MioOcean Temperature Synthesis Meeting 2
PlioMioVAR workshop, Utrecht, Netherlands, and online, 8 June 2023
Arguably, the most important existential crisis facing modern society is that of climate change, caused by anthropogenic greenhouse gas emission. One way to understand how Earth’s climate responds to changes in greenhouse gas concentrations, and thus how to predict, plan, and guide society through such a crisis, is to study past climate change. During the Miocene Epoch (~23 to 5.3 million years ago), Earth’s climate experienced significant temperature and ice-volume fluctuations, which were coupled to marked changes in atmospheric carbon dioxide (CO2) concentrations. In fact, the Miocene represents the most recent period in geologic history when Earth’s climate experienced CO2 concentrations equal to those predicted for the coming decades by the Intergovernmental Panel on Climate Change (e.g. Fig. 10.20 in Meehl et al. 2007). This, in conjunction with a similar continental configuration, makes the Miocene a crucial and relevant analog to better understand modern climate change.
A large number of studies have published estimates of Miocene ocean temperatures. These studies determined past temperatures using a variety of compounds, known as geochemical proxies (e.g. organic molecule thermometers like Uk37’ or TEX86, or inorganic elemental or isotopic thermometers such as Mg/Ca, clumped isotopes (Δ47), and stable isotopes). Usually, such studies only focused on one or a few specific location(s) in the ocean(s) (e.g. Modestou et al. 2020; Sosdian et al. 2020). There is currently an urgent need from several communities, mainly the climate modeling, paleoclimate, and policy-making communities, to summarize and synthesize data in order to make it more accessible to advance our understanding of modern climate change. The MioOcean Temperature Synthesis working group (a subgroup of PAGES' PlioMioVar working group ) aims to update and synthesize existing ocean-temperature proxy data, compile them all into a databank for open access, and ultimately generate a global temperature atlas for specific Miocene time slices relevant to modern climate change.
The second workshop to date, MioOcean 2 (), aimed to bring our large group of researchers together to provide updates on synthesis progress, discuss ongoing issues, find solutions, and specify how the group’s outputs will take shape. One major hurdle for each proxy is to update the method used to translate raw data into temperature. Part of the meeting was dedicated to determining the most state-of-the-art methods of temperature calculation for each proxy, in order to begin recalculating temperature from raw data. Another major hurdle is to consider how to make data from different locations comparable in the time domain, which is solved by the stratigraphers and geochronologists comprising the group who specialize in generating age models for the Miocene sediments and rocks the proxy data are derived from. This group also presented their vision for moving the synthesis forward, and what that might entail. Finally, MioOcean is working in close partnership with a climate modeling initiative, MioMIP (Miocene Model Intercomparison Project). Climate modelers use paleoclimate data to validate and compare model outputs. However, if data are conflicting or have poorly defined uncertainties, that critical comparison and validation work becomes very difficult. To this end, MioOcean hosted several MioMIP participants to receive their feedback and guidance on how best to compile ocean temperature data to ensure that the new compilations are as useful as possible for the modeling community.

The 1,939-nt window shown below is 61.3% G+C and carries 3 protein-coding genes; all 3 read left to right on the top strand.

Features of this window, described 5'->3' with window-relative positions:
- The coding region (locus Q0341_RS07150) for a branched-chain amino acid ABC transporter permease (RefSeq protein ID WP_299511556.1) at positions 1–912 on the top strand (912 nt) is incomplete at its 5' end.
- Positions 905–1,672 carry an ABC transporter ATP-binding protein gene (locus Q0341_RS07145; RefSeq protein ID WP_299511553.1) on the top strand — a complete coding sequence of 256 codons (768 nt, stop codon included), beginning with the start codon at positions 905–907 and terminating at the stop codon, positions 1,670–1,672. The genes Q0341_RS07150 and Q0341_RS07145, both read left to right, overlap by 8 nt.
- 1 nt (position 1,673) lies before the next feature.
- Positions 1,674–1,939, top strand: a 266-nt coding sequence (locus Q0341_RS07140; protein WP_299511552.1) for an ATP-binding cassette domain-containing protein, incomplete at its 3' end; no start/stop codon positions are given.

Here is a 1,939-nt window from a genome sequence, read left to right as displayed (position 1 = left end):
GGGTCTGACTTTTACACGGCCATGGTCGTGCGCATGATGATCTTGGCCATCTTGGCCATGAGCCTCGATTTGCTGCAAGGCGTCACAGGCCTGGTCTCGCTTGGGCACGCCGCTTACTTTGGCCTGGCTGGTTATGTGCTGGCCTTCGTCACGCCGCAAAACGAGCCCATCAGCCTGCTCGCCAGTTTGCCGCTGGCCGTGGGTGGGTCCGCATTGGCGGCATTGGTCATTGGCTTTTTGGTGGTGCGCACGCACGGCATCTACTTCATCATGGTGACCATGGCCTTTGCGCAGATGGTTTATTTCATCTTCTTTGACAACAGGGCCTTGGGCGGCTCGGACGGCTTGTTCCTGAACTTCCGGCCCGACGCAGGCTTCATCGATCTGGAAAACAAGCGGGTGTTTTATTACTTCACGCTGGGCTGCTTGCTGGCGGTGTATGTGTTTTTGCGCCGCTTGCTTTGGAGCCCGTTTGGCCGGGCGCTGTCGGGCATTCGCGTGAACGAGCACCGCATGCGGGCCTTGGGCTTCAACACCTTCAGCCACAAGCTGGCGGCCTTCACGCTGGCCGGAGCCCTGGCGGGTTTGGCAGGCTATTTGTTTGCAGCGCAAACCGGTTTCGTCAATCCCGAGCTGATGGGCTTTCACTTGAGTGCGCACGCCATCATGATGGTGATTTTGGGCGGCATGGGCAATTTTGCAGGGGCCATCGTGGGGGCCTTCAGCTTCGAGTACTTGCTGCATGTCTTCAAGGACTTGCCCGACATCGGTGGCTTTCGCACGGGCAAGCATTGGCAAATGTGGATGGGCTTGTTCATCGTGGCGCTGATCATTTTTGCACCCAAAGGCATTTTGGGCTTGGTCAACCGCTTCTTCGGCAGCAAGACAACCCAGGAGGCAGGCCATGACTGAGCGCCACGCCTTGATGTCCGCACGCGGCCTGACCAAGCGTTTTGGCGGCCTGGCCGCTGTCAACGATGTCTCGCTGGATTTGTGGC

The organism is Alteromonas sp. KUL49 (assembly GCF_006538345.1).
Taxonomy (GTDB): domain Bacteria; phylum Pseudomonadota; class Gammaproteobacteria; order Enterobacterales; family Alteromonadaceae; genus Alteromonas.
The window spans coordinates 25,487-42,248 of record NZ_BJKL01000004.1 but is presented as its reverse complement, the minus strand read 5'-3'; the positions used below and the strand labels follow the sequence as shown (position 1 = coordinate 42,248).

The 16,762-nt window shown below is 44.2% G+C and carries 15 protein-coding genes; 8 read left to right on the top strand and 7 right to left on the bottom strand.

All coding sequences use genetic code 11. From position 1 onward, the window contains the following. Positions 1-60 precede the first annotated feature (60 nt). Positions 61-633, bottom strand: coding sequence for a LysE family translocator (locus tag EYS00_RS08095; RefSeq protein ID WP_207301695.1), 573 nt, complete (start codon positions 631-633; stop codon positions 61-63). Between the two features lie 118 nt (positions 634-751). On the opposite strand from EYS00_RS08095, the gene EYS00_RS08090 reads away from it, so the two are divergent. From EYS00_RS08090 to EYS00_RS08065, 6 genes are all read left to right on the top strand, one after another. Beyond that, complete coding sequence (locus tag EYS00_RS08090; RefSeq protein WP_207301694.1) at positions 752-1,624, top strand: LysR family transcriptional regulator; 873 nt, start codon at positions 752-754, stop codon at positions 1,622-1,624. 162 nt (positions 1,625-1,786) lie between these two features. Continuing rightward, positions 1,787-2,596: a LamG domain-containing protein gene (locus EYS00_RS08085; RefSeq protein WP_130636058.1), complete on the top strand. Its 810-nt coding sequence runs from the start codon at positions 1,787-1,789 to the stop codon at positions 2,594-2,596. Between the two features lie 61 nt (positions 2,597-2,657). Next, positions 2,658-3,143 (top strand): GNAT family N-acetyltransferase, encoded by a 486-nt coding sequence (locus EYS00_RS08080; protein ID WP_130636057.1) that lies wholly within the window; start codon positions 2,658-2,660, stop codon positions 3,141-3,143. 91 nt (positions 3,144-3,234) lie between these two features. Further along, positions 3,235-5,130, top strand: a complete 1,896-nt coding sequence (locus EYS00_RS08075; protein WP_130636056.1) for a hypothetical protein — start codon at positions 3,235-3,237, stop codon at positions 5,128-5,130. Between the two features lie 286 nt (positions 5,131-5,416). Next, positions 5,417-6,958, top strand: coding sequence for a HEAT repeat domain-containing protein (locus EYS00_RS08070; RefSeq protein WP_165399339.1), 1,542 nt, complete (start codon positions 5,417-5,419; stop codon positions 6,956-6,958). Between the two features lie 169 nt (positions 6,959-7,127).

Figure 1: (A) Workflow of the MioOcean Temperature Synthesis. (B) Sindia Sosdian, of the MioOcean Steering Committee, facilitating discussion during the meeting.
The workshop followed another conference (MioMEET; Utrecht, 5–7 June 2023) for reasons of sustainability; since the two communities overlap, most participants were already gathered in the beautiful Dutch city. An international group of 32 scientists met in Utrecht on 8 June (MioOcean 2), and 15 participants who were unable to travel also joined online. The workshop was a success in many ways, but most importantly, it was the first time the group was able to gather in person. Online meetings are convenient (assuming one wins the timezone lottery), and much more environmentally friendly, but getting to know one another in real life adds to the energy and motivation of a scientific working group.
We are deeply grateful to PAGES and UK IODP for their financial support for this workshop, which enabled attendance of several early-career scientists and scientists from lower-income countries, as well as some workshop expenses.
1Department of Geography and Environmental Sciences, Northumbria University, Newcastle upon Tyne, UK
2School of Earth and Environmental Sciences, Cardiff University, UK